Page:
Luckily for all of us, Bruce plans to continue teaching, writing, and working on avalanche safety projects, so we are hoping he won’t be too much of a stranger. However, I suspect the folks in the Wasatch and elsewhere will see Bruce and his wife Susi out skiing in the backcountry even more than before. Just so you know, you are going to have to stay in good shape if you want to try to keep up with them. Please join me in congratulating Bruce on his retirement from our agency, and wishing him the best in his future work and play!
With Bruce's impending retirement, the UAC also announced that Mark Staples has been hired as the new Director. Mark’s background includes ski patrolling and snow safety work at Big Sky Ski Area, a MS degree in Engineering at Montana State University doing snow avalanche research, several special projects for the National Avalanche Center, and eight seasons of backcountry avalanche forecasting at the Gallatin National Forest Avalanche Center. Mark is looking forward to joining the top-notch UAC team.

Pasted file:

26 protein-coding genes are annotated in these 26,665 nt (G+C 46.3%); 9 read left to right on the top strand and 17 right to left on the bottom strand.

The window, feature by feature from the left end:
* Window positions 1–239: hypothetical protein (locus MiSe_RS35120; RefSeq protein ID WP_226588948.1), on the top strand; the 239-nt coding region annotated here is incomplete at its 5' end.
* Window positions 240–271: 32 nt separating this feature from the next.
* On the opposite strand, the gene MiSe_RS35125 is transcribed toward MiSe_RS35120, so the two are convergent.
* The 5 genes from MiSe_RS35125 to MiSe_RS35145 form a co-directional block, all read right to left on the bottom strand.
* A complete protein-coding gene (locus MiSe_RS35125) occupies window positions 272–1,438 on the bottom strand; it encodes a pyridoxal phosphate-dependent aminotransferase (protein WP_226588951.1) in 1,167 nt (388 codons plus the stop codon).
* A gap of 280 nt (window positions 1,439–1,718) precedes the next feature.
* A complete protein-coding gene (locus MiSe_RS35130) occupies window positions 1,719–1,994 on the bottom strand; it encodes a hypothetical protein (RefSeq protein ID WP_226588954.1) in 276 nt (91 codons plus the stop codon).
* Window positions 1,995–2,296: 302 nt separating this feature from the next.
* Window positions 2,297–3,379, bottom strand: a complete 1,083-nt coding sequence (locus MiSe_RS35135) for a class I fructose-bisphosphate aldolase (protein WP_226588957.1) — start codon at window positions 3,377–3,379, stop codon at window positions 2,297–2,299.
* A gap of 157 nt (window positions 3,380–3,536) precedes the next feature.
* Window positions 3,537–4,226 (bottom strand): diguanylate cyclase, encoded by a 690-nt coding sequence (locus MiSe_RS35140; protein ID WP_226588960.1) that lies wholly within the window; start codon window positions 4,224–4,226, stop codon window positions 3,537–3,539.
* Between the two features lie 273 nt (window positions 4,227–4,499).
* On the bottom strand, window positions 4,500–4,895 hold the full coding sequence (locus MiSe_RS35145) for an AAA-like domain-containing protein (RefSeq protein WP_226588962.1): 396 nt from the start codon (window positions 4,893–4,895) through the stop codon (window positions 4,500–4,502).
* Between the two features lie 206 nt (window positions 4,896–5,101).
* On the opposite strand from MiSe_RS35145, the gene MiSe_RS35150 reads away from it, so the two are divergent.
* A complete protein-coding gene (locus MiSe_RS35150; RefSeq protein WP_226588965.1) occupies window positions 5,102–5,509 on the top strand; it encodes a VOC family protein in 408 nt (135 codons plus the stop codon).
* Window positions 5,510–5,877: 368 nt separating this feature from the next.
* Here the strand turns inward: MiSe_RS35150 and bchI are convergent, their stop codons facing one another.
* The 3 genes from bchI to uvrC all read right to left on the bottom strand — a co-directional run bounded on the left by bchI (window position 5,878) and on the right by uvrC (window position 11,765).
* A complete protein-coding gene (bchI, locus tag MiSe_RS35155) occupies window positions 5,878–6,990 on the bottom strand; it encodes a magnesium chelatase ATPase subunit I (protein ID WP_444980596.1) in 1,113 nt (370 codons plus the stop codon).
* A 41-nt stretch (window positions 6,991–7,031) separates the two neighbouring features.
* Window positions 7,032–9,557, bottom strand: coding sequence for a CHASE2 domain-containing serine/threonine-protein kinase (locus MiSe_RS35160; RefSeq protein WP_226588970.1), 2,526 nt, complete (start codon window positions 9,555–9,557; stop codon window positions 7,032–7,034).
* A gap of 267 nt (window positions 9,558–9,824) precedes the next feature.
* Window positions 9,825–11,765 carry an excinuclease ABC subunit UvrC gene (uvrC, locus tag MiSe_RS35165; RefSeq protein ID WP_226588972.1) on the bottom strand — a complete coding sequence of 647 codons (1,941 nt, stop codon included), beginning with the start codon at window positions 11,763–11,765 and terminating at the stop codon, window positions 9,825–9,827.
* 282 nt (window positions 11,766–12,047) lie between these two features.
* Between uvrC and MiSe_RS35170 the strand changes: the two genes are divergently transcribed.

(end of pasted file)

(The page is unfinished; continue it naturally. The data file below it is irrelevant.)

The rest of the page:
Incoming Utah Avalanche Center Director Mark Staples taking notes in the Hyalite Range south of Bozeman, Montana.
Cutler, an avalanche dog who worked with the Mount Washington Avalanche Center in New Hampshire, recently passed away. With 11 years of service, Cutler spent nearly 80% of his life making Mount Washington a safer place for visitors to the White Mountain National Forest. In addition to his rescue work, Cutler excelled at public relations, allowing the Mount Washington Snow Rangers to reach and educate many more people about avalanche safety.